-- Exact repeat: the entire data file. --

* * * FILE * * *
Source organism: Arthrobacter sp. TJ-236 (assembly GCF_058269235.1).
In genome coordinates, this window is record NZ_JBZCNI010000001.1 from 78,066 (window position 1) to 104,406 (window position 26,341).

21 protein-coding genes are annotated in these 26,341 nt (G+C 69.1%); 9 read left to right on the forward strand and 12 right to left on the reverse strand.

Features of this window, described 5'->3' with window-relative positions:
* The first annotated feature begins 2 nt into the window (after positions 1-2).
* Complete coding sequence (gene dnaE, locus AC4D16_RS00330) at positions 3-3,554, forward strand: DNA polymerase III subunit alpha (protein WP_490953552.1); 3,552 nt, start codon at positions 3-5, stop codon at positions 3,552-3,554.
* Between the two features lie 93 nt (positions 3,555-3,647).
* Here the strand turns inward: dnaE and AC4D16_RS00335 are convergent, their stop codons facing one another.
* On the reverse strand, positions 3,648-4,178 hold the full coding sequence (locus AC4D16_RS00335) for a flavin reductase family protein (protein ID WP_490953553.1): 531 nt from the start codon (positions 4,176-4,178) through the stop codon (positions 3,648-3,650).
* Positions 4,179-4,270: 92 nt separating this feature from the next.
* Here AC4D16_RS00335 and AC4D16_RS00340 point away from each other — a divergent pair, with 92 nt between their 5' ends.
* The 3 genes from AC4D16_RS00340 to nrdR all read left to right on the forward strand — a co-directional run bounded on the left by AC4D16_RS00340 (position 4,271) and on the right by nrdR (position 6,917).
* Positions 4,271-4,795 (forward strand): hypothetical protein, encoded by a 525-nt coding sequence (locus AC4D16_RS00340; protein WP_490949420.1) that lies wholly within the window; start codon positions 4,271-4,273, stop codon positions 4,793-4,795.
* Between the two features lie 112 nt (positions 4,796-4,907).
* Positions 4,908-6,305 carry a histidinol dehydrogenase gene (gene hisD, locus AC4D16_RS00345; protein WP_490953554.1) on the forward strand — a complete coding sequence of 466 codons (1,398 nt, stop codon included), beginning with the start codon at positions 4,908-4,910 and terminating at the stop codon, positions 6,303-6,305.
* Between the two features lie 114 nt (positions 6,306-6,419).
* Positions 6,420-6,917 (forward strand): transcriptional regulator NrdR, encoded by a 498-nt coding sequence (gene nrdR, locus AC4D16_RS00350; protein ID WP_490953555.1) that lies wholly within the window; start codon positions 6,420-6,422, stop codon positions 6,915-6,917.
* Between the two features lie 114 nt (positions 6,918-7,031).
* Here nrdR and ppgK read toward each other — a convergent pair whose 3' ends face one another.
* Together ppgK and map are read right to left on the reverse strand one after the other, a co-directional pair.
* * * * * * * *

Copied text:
Source organism: Arthrobacter sp. TJ-236 (assembly GCF_058269235.1).
In genome coordinates, this window is record NZ_JBZCNI010000001.1 from 78,066 (window position 1) to 104,406 (window position 26,341).

21 protein-coding genes are annotated in these 26,341 nt (G+C 69.1%); 9 read left to right on the forward strand and 12 right to left on the reverse strand.

Features of this window, described 5'->3' with window-relative positions:
* The first annotated feature begins 2 nt into the window (after positions 1-2).
* Complete coding sequence (gene dnaE, locus AC4D16_RS00330) at positions 3-3,554, forward strand: DNA polymerase III subunit alpha (protein WP_490953552.1); 3,552 nt, start codon at positions 3-5, stop codon at positions 3,552-3,554.
* Between the two features lie 93 nt (positions 3,555-3,647).
* Here the strand turns inward: dnaE and AC4D16_RS00335 are convergent, their stop codons facing one another.
* On the reverse strand, positions 3,648-4,178 hold the full coding sequence (locus AC4D16_RS00335) for a flavin reductase family protein (protein ID WP_490953553.1): 531 nt from the start codon (positions 4,176-4,178) through the stop codon (positions 3,648-3,650).
* Positions 4,179-4,270: 92 nt separating this feature from the next.
* Here AC4D16_RS00335 and AC4D16_RS00340 point away from each other — a divergent pair, with 92 nt between their 5' ends.
* The 3 genes from AC4D16_RS00340 to nrdR all read left to right on the forward strand — a co-directional run bounded on the left by AC4D16_RS00340 (position 4,271) and on the right by nrdR (position 6,917).
* Positions 4,271-4,795 (forward strand): hypothetical protein, encoded by a 525-nt coding sequence (locus AC4D16_RS00340; protein WP_490949420.1) that lies wholly within the window; start codon positions 4,271-4,273, stop codon positions 4,793-4,795.
* Between the two features lie 112 nt (positions 4,796-4,907).
* Positions 4,908-6,305 carry a histidinol dehydrogenase gene (gene hisD, locus AC4D16_RS00345; protein WP_490953554.1) on the forward strand — a complete coding sequence of 466 codons (1,398 nt, stop codon included), beginning with the start codon at positions 4,908-4,910 and terminating at the stop codon, positions 6,303-6,305.
* Between the two features lie 114 nt (positions 6,306-6,419).
* Positions 6,420-6,917 (forward strand): transcriptional regulator NrdR, encoded by a 498-nt coding sequence (gene nrdR, locus AC4D16_RS00350; protein ID WP_490953555.1) that lies wholly within the window; start codon positions 6,420-6,422, stop codon positions 6,915-6,917.
* Between the two features lie 114 nt (positions 6,918-7,031).
* Here nrdR and ppgK read toward each other — a convergent pair whose 3' ends face one another.
* Together ppgK and map are read right to left on the reverse strand one after the other, a co-directional pair.